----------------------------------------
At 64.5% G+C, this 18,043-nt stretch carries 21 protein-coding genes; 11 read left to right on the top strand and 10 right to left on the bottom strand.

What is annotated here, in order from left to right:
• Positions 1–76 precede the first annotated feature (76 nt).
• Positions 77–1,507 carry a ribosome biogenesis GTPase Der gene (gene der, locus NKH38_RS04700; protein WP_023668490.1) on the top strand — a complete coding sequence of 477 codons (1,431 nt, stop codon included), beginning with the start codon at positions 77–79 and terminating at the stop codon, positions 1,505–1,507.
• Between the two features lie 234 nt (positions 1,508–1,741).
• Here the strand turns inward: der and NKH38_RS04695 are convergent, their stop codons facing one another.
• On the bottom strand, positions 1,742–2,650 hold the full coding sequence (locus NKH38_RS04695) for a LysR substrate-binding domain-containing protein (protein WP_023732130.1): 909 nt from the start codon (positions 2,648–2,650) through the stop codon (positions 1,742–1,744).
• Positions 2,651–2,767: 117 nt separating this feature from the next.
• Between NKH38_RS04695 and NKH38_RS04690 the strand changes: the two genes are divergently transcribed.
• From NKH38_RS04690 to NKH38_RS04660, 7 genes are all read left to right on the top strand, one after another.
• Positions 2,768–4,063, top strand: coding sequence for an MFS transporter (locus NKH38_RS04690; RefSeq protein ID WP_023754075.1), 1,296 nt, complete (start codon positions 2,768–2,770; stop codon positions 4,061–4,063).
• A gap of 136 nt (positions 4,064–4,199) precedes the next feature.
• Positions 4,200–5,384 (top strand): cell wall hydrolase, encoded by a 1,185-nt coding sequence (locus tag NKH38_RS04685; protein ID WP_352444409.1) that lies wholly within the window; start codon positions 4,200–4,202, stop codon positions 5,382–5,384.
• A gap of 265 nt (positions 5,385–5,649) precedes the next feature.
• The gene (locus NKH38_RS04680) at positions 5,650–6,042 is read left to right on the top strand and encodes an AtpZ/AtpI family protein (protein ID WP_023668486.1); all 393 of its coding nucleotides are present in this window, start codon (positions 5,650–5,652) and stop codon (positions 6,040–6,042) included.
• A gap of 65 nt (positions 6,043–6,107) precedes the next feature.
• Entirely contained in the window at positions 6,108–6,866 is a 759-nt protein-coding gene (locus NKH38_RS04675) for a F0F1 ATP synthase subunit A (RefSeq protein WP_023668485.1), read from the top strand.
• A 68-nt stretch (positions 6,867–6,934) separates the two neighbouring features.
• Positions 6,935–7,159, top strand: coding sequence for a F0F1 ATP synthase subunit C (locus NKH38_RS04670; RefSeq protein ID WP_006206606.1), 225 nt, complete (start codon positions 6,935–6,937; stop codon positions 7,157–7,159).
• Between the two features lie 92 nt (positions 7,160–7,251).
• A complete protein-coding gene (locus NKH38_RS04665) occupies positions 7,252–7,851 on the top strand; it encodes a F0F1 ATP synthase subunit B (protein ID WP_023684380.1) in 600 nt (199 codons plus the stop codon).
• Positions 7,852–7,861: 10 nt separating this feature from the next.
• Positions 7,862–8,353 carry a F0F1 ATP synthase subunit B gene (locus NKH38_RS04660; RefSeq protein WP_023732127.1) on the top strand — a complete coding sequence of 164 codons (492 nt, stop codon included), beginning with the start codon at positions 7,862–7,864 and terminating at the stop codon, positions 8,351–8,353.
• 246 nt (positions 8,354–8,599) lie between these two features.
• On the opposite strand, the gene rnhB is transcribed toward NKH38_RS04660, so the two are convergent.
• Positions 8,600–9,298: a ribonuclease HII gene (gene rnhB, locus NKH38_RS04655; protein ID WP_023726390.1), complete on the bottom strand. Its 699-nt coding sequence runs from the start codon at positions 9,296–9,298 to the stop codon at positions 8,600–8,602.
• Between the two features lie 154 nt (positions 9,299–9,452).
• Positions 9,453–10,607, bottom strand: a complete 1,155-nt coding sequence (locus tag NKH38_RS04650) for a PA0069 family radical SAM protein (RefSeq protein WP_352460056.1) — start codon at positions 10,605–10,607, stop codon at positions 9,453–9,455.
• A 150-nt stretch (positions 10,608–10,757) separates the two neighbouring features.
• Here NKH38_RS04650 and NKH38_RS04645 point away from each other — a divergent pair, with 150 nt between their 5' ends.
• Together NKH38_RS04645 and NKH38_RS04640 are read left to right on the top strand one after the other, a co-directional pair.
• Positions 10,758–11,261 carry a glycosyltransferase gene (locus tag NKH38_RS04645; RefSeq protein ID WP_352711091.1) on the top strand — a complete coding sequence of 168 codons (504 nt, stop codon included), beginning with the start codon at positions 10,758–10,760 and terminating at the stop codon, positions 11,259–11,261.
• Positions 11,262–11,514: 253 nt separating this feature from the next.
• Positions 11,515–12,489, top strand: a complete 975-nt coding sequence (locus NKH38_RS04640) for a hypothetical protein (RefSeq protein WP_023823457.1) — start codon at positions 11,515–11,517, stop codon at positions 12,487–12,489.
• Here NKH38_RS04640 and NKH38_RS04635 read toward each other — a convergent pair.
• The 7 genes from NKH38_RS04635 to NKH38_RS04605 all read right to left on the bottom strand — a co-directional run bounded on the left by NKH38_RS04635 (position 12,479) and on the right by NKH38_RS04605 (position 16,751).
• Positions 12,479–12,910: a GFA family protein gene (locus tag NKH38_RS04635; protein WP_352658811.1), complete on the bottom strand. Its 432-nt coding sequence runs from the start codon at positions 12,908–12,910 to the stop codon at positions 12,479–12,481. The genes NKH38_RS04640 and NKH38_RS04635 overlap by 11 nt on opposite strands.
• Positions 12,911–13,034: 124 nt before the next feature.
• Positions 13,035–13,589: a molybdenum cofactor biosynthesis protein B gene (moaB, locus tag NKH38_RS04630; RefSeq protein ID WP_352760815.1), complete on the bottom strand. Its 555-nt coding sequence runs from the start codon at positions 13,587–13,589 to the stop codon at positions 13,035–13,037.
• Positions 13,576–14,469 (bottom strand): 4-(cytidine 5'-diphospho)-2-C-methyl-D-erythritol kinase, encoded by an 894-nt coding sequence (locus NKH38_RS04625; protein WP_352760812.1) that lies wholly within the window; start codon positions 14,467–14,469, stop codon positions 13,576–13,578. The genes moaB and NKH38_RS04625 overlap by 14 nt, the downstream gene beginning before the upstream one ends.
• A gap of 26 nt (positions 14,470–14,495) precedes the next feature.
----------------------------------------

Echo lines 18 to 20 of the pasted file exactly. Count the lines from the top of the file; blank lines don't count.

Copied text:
• A 68-nt stretch (positions 6,867–6,934) separates the two neighbouring features.
• Positions 6,935–7,159, top strand: coding sequence for a F0F1 ATP synthase subunit C (locus NKH38_RS04670; RefSeq protein ID WP_006206606.1), 225 nt, complete (start codon positions 6,935–6,937; stop codon positions 7,157–7,159).
• Between the two features lie 92 nt (positions 7,160–7,251).